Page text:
1984 by George Orwell
In 1984 by George Orwell, the lead character Winston Smith works at the Ministry of Truth based in London the main city of Airstrip One. Big Brother gazes from every poster and the Thought Police uncovers all acts of betrayal. When Winston Smith develops feelings for Julia, he experiences changes in his deadening and dull life as he opens up to new and optimistic possibilities. Despite police helicopters hovering and circling overhead, Julia and Winston start to question the motives of the Party and get drawn towards conspiracy. 1984 is the frightening story of a possible future where everyone’s actions and even their thoughts are under authoritarian control. “Big Brother is Watching You” (Orwell 3). Winston Smith is a man who still remembers the start of Revolution and the rise to the power of the Party. But he cannot talk about it with anyone as the Party now possesses the complete power above everything, everyone and their past, present and future. “Who controls the past controls the future, who controls the present controls the past” (Orwell 37). Everyone’s past is flexible, and the Party can change it in an instant, this is part of Winston Smith’s job at the Records Department in the Ministry of Truth. After long periods of oppression, Winston is terrified of being caught; still he rebels in minor ways by loving Julia and scribbling in his diary.
Winston is the main character of the novel, 1984, though he is not the hero of this story. In the beginning, the author (Orwell) is careful in his presentation of Winston in an unheroic light and in the culmination of the story it is made clear that he has failed to achieve the heroic status with his behaviour. “The flat was seven flights up, and Winston, who was thirty-nine and had a varicose ulcer above his right ankle, went slowly, resting several times on the way” (Orwell 1). His appearance and presence are against the traditional heroic mode: he is presented as 'a smallish, frail figure, having varicose ulcer on his right ankle, and he is unfit needing to pause many times when ascending the stairs and faces difficulty with Physical jerks regulation.
Winston Smith is the main protagonist in the story. He has a very similar name as most people in London; it also stands for the greatness of a leader in Winston Churchill. Winston’s character is unique, but in many ways he is similar to other citizens who kowtow to society. He plays the role of a potential hero who may maintain his individuality against the public demand, though Winston’s surname spells out his probable fate as it implicitly proposes that he will ultimately share the same fate as the others. Winston Smith is not a typical hero in this novel. His character has more resemblance with a post-modernist antihero rather than a natural, conventional hero.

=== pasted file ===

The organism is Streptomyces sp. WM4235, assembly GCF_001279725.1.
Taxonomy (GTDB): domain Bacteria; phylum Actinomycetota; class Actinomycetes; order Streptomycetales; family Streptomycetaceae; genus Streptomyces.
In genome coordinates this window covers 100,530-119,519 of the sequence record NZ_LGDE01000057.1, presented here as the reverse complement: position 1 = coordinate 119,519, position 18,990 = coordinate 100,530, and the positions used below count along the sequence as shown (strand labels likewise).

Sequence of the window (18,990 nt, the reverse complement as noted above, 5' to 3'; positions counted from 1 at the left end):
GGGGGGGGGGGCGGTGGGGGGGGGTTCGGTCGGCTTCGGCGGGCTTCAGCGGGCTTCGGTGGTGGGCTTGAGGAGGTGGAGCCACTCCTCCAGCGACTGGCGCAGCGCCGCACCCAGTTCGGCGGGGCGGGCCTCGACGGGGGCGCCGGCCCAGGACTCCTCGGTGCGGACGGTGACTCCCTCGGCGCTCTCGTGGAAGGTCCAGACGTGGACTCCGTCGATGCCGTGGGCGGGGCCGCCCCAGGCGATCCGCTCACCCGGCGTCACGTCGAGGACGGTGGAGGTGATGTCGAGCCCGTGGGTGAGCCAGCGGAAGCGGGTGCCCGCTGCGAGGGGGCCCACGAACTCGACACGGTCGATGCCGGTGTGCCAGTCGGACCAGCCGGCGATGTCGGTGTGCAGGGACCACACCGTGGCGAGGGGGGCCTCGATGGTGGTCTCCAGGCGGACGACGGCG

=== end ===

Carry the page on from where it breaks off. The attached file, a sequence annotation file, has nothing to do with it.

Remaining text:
It is significant in the story that Winston’s wound improves when he meets Julia and the party conform him. It is Winston’s dark and ironic fate in which the party heals Winston and eradicates every sign of his individuality and his former self. In the novel 1984, the author Orwell provided his apocalyptic vision for the future. The most perplexing aspect of the story is its sheer predictability of the protagonist Winston Smith’s failure. “But it was all right, everything was all right, the struggle was finished. He had won the victory over himself. He loved Big Brother” (Orwell 300). The symbolism throughout the story indicates the eventual doom of Winston’s surrendering his rationality, individuality, emotions and above all himself. Winston’s surrender is a thoughtful depiction of denial of human values and integrity. It is also important to note that Winston is not a threat to the ruling government and Big Brother. His minor and individual acts of defiance are no more than his wishful thinking of living his life on his own terms and claim small measure of happiness and comfort for himself. His journal contains his personal reflections and thoughts that he has no intention to share with anyone.
“At the sight of the words I love you the desire to stay alive had welled up in him and the taking of minor risks suddenly seemed stupid” (Orwell 110). Winston’s relationship with Julia is no more than stolen moments from his life; when they get a chance. This very desire of having something separate of their own, and more significant, something of their own, which the Party has no control over makes Winston and Julia targets of the Thought Police and O'Brien. This was because they represent a threat to the power of Big Brother and because they represent a possible affront for a rebellion. Winston is obviously not presented as a hero, either with his own behavior and thoughts, or through what happens to him. "Do it to Julia! Do it to Julia! Not me! Julia! I don't care what you do to her. Tear her face off, strip her to the bones. Not me! Julia! Not me!" (Orwell 289). He is just the lead character in the story, from whose point of view the horrifying events and society are shown. The author, Orwell, ensures that readers do not identify with Winston’s character, partly by showing what is repellent in his character and by careful distance Orwell maintains between the character and the narrative.
No, Winston is not a hero, but he’s not a traditional hero or even the traditional anti-hero. He’s just a weak man that struggles through life in an oppressive regime, knowing that there is no hope of change. He doesn’t join the rebels in their fight against the Party and the Big Brother, neither does he become a high-ranking official in the Inner Party. He does not participate in the distribution of pamphlets for denouncing the government, and he does not do other traditional things that a hero-in-a-dystopia usually does in stories.
Orwell, G. 1984. New York, United States: Signet Classic, 1950. Print.